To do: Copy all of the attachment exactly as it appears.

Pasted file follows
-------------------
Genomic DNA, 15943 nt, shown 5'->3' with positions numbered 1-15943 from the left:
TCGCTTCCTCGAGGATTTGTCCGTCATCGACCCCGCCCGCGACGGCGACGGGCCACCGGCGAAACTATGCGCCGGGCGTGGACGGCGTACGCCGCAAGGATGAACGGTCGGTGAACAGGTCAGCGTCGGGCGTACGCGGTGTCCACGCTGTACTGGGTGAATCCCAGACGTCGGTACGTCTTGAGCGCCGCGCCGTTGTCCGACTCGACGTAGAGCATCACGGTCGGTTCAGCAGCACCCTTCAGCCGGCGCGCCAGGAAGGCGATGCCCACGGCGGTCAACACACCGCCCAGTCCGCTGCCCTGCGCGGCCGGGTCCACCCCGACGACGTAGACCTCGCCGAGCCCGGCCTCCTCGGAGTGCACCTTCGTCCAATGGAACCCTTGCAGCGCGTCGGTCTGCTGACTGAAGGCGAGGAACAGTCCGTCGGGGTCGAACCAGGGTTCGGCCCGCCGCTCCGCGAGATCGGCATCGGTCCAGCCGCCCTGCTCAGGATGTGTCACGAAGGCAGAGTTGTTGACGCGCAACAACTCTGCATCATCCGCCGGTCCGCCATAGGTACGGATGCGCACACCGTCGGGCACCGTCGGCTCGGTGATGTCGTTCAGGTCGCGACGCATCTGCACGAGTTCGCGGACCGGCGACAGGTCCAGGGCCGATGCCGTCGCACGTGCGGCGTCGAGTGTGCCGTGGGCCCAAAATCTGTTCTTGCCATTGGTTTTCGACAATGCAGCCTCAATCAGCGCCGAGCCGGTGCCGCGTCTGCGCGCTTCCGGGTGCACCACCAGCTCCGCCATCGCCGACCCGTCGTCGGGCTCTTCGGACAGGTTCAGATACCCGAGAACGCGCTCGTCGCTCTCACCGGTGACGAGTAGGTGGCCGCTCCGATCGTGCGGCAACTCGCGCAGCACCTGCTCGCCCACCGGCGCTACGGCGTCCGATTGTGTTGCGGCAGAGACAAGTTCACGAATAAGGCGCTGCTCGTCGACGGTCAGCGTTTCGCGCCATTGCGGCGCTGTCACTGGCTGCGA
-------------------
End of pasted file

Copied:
Genomic DNA, 15943 nt, shown 5'->3' with positions numbered 1-15943 from the left:
TCGCTTCCTCGAGGATTTGTCCGTCATCGACCCCGCCCGCGACGGCGACGGGCCACCGGCGAAACTATGCGCCGGGCGTGGACGGCGTACGCCGCAAGGATGAACGGTCGGTGAACAGGTCAGCGTCGGGCGTACGCGGTGTCCACGCTGTACTGGGTGAATCCCAGACGTCGGTACGTCTTGAGCGCCGCGCCGTTGTCCGACTCGACGTAGAGCATCACGGTCGGTTCAGCAGCACCCTTCAGCCGGCGCGCCAGGAAGGCGATGCCCACGGCGGTCAACACACCGCCCAGTCCGCTGCCCTGCGCGGCCGGGTCCACCCCGACGACGTAGACCTCGCCGAGCCCGGCCTCCTCGGAGTGCACCTTCGTCCAATGGAACCCTTGCAGCGCGTCGGTCTGCTGACTGAAGGCGAGGAACAGTCCGTCGGGGTCGAACCAGGGTTCGGCCCGCCGCTCCGCGAGATCGGCATCGGTCCAGCCGCCCTGCTCAGGATGTGTCACGAAGGCAGAGTTGTTGACGCGCAACAACTCTGCATCATCCGCCGGTCCGCCATAGGTACGGATGCGCACACCGTCGGGCACCGTCGGCTCGGTGATGTCGTTCAGGTCGCGACGCATCTGCACGAGTTCGCGGACCGGCGACAGGTCCAGGGCCGATGCCGTCGCACGTGCGGCGTCGAGTGTGCCGTGGGCCCAAAATCTGTTCTTGCCATTGGTTTTCGACAATGCAGCCTCAATCAGCGCCGAGCCGGTGCCGCGTCTGCGCGCTTCCGGGTGCACCACCAGCTCCGCCATCGCCGACCCGTCGTCGGGCTCTTCGGACAGGTTCAGATACCCGAGAACGCGCTCGTCGCTCTCACCGGTGACGAGTAGGTGGCCGCTCCGATCGTGCGGCAACTCGCGCAGCACCTGCTCGCCCACCGGCGCTACGGCGTCCGATTGTGTTGCGGCAGAGACAAGTTCACGAATAAGGCGCTGCTCGTCGACGGTCAGCGTTTCGCGCCATTGCGGCGCTGTCACTGGCTGCGA